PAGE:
Microsoft KB Archive/170084
HOWTO: Add PCMCIA Support to a Windows NT Device Driver
The information in this article applies to:
- Microsoft Win32 Device Driver Kit (DDK) for Windows NT, versions 3.51, 4.0
PCMCIA support under Windows NT is in the form of basic PC Card enabling. Such PCMCIA features as dynamic configuration and hot-plugging are unsupported. Basically, a developer writes an ISA device driver and ensures that the PC Card is configured correctly (either via the CIS tuple information or the registry overrides described below). The ISA driver checks the registry to see if the card is configured and gets the resources from the resource list created by Pcmcia.sys. The ISA driver is also responsible for claiming the card resources via IoReportResourceUsage or a similar mechanism.
For additional information about how to mask specific IRQs to PCMCIA devices as well as detailed information about the InterruptMask value of the PCMCIA registry key that controls IRQ masking, please see the following articles in the Microsoft Knowledge Base:
Q168303 Masking IRQs for PCMCIA Devices
For Pcmcia.sys to recognize the card, there must first be an entry in the PCMCIA database. This database is stored in the Windows NT registry. In the following discussion, note that HKLM indicates HKEY_LOCAL_MACHINE and CCS indicates CurrentControlSet.
WARNING: Modifying the registry can cause the system to become unstable and may cause the system to become unusable (requiring a reinstallation). Do not modify the registry unless you understand the implications of any changes you are making.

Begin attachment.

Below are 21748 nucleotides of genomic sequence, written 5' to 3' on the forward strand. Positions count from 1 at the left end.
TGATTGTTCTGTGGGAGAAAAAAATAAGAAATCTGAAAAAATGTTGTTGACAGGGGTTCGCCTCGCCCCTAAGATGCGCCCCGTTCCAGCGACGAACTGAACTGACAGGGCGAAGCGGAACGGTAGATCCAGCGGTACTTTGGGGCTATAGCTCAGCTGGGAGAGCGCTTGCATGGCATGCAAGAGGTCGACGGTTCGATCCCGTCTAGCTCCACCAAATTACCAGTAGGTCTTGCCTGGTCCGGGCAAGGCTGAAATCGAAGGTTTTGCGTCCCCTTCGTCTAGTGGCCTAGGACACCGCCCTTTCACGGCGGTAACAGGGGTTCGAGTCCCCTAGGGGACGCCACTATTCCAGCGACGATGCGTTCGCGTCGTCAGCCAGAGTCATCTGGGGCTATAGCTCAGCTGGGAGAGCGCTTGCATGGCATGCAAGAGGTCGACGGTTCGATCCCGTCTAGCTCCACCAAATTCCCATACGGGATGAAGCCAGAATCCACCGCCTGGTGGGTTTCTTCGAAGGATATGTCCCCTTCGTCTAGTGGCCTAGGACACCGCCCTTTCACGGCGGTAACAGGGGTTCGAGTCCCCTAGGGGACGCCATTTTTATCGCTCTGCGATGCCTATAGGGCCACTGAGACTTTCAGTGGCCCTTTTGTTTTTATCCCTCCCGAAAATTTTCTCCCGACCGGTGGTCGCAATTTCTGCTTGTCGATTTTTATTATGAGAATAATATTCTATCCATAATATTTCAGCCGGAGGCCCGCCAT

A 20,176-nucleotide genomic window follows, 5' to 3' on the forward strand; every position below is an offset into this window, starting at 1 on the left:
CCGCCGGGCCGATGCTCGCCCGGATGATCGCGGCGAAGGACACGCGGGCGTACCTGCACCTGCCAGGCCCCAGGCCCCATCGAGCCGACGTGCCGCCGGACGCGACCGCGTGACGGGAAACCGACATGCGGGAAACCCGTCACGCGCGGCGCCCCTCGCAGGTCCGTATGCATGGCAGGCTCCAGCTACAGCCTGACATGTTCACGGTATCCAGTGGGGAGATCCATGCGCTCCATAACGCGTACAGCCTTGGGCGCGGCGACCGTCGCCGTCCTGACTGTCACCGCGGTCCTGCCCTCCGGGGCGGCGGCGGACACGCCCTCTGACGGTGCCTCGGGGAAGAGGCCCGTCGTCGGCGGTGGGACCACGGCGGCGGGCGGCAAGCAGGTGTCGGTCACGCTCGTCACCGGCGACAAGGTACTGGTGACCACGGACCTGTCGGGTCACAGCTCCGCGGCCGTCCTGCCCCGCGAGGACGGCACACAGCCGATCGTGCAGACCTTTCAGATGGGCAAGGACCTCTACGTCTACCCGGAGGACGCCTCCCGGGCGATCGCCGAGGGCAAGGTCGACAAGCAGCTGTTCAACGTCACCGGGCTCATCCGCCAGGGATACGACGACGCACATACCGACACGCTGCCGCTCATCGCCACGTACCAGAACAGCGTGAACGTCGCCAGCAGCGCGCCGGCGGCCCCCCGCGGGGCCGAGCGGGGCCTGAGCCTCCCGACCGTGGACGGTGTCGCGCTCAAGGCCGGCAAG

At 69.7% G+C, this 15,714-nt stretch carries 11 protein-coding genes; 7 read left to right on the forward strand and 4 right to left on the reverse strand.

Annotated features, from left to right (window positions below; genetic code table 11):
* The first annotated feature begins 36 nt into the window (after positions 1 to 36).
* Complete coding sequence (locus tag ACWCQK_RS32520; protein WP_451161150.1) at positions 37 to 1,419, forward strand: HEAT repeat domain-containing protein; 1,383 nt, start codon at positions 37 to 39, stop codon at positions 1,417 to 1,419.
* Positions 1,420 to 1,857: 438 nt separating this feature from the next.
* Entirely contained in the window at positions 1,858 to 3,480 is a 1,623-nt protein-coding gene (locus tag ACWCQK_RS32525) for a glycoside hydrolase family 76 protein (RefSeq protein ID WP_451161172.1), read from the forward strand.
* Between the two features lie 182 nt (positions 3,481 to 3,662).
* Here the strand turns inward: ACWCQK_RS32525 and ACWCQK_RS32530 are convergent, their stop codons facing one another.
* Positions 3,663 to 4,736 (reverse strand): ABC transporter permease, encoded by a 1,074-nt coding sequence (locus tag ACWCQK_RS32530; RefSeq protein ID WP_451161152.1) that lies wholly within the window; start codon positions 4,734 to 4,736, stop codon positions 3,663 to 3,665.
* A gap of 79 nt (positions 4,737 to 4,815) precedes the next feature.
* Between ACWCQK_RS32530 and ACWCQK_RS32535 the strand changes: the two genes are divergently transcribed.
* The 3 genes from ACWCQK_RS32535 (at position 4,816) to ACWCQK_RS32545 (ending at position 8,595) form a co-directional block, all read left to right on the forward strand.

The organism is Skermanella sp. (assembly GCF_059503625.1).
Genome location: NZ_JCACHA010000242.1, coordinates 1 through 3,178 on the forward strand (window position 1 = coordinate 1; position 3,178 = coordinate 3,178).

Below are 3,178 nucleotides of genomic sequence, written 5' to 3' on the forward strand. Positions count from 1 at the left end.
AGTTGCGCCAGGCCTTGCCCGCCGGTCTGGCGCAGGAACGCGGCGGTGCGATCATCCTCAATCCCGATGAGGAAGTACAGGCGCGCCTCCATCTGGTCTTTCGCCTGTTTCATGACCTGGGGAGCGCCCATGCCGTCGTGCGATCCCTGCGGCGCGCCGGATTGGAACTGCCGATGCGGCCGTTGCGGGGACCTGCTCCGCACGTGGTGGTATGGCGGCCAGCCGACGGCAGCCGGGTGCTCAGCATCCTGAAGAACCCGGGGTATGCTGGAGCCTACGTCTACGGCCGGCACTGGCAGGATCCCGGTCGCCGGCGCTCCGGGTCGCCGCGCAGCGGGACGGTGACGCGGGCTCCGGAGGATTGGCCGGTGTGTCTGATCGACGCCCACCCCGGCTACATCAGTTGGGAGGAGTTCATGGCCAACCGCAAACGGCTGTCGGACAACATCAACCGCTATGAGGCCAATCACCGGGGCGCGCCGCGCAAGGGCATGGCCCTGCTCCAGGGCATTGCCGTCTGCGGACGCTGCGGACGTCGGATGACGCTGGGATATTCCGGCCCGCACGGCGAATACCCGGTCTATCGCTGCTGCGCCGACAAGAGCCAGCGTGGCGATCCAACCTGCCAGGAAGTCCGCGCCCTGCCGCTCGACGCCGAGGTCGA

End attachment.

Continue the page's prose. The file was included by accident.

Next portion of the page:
Note that the Pcmcia.sys driver shipped with Windows NT 4 does not support PCCards with a DMA (direct memory access) interface. Also, there are no registry overrides that can be used to configure these DMA-capable PCCards.
Add PC Card Information to the PCMCIA Database
Under HKLM\SYSTEM\CCS\Services\Pcmcia\DataBase add a key for Manufacturer ID. This information is in the Level 1 Version/Product Information Tuple. The Manufacturer ID is the first ASCII string after the Minor Version Number. For example:
Under Manufacturer ID, add a key for the Device ID. The Device ID is the second ASCII string (just after the Manufacturer ID). For Example:
HKLM\SYSTEM\CCS\Services\Pcmcia\DataBase\XYZ Corp\XYZ device
For PCMCIA.SYS to configure the PC Card, you must specify the name of a driver under the Device ID key. Add this as a value under the Device ID key:
Driver : REG_SZ : Xyz
Note that the value of the driver specified here does not need to match the "real" driver's name. For example, the driver that actually controls a card may be Abc.sys and have a service key name "Abc", but the driver name specified in the PCMCIA database is "Xyz". In this case, the driver Abc.sys would look for the resource information under "Xyz" in the Hardware key (described below).
Finding the PC Card Resources
After adding the PCMCIA database information and rebooting, the Pcmcia.sys driver attempts to configure the card according to the CIS tuple data. If the tuple data is successfully parsed and the PC Card configured, PCMCIA creates a resource list under the following key:
There should be a value under this key of the name specified in the PCMCIA database entry for this particular card. For the example presented thus far, the PCMCIA database described driver "Xyz". So, under the PCMCIA PCCARDS key should be a value similar to the following:
Xyz : REG_FULL_RESOURCE_DESCRIPTOR : ...
If the ISA driver for the PC Card finds this value, then the PC Card is configured and ready to go. The resource descriptor layout is described in the Windows NT DDK. The ISA driver should parse this resource list to get the information and map the I/O and memory spaces as required, as well as configure the interrupt.
If the resource list is found in the dynamic HARDWARE key, then the card is configured and usable. If the resource list is not there, then the card is not in the socket, or an override is required to make Pcmcia.sys configure the card.